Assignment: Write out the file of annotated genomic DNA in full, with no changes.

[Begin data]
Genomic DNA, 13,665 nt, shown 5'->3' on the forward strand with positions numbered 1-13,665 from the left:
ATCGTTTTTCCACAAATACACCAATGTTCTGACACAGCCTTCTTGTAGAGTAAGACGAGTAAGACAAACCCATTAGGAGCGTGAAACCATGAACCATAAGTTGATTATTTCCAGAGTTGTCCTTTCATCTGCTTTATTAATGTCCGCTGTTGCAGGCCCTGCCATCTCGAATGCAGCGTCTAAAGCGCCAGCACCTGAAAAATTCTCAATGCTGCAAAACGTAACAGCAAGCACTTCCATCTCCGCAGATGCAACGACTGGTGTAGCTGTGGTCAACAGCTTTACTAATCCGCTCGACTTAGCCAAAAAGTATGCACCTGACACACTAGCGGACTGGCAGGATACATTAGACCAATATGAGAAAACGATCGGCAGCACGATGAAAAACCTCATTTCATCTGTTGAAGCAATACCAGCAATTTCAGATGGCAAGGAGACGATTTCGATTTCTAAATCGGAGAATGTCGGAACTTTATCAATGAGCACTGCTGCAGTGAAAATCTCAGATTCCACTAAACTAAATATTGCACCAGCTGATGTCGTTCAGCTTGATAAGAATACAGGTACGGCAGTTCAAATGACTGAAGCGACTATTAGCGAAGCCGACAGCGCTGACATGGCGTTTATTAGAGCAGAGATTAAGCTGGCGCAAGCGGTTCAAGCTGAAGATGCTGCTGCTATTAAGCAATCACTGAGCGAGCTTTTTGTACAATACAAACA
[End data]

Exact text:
Genomic DNA, 13,665 nt, shown 5'->3' on the forward strand with positions numbered 1-13,665 from the left:
ATCGTTTTTCCACAAATACACCAATGTTCTGACACAGCCTTCTTGTAGAGTAAGACGAGTAAGACAAACCCATTAGGAGCGTGAAACCATGAACCATAAGTTGATTATTTCCAGAGTTGTCCTTTCATCTGCTTTATTAATGTCCGCTGTTGCAGGCCCTGCCATCTCGAATGCAGCGTCTAAAGCGCCAGCACCTGAAAAATTCTCAATGCTGCAAAACGTAACAGCAAGCACTTCCATCTCCGCAGATGCAACGACTGGTGTAGCTGTGGTCAACAGCTTTACTAATCCGCTCGACTTAGCCAAAAAGTATGCACCTGACACACTAGCGGACTGGCAGGATACATTAGACCAATATGAGAAAACGATCGGCAGCACGATGAAAAACCTCATTTCATCTGTTGAAGCAATACCAGCAATTTCAGATGGCAAGGAGACGATTTCGATTTCTAAATCGGAGAATGTCGGAACTTTATCAATGAGCACTGCTGCAGTGAAAATCTCAGATTCCACTAAACTAAATATTGCACCAGCTGATGTCGTTCAGCTTGATAAGAATACAGGTACGGCAGTTCAAATGACTGAAGCGACTATTAGCGAAGCCGACAGCGCTGACATGGCGTTTATTAGAGCAGAGATTAAGCTGGCGCAAGCGGTTCAAGCTGAAGATGCTGCTGCTATTAAGCAATCACTGAGCGAGCTTTTTGTACAATACAAACA